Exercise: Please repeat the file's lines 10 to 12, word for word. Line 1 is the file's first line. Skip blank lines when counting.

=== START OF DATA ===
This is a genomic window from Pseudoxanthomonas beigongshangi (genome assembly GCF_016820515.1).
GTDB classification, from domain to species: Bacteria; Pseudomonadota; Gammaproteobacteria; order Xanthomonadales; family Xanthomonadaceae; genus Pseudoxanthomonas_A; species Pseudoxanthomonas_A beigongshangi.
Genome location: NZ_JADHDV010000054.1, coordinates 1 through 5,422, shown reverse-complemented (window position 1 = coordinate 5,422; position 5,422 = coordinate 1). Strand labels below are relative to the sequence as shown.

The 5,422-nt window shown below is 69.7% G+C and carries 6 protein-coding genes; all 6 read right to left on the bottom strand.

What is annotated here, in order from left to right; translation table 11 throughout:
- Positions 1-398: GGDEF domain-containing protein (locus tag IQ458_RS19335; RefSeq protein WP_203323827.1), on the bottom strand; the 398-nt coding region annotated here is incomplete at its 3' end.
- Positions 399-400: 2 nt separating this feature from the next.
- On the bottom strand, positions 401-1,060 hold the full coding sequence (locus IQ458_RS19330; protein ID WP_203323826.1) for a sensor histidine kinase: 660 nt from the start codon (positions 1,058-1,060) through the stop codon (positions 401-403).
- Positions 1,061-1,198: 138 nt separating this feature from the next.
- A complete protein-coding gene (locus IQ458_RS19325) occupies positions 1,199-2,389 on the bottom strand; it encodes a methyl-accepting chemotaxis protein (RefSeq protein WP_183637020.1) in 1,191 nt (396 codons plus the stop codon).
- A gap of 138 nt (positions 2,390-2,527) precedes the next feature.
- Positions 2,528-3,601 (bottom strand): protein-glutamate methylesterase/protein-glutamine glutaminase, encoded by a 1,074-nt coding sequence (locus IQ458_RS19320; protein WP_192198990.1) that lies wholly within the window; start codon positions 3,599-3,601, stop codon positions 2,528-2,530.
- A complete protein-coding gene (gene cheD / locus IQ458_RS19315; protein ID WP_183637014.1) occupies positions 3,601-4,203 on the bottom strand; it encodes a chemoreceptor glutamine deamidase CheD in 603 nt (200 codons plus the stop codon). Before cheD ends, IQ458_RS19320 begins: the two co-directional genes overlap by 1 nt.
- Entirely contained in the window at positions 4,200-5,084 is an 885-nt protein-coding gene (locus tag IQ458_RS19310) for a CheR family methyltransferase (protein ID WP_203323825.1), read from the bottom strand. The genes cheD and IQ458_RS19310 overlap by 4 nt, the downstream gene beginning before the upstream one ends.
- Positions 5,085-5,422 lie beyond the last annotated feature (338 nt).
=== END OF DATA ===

- A complete protein-coding gene (locus IQ458_RS19325) occupies positions 1,199-2,389 on the bottom strand; it encodes a methyl-accepting chemotaxis protein (RefSeq protein WP_183637020.1) in 1,191 nt (396 codons plus the stop codon).
- A gap of 138 nt (positions 2,390-2,527) precedes the next feature.
- Positions 2,528-3,601 (bottom strand): protein-glutamate methylesterase/protein-glutamine glutaminase, encoded by a 1,074-nt coding sequence (locus IQ458_RS19320; protein WP_192198990.1) that lies wholly within the window; start codon positions 3,599-3,601, stop codon positions 2,528-2,530.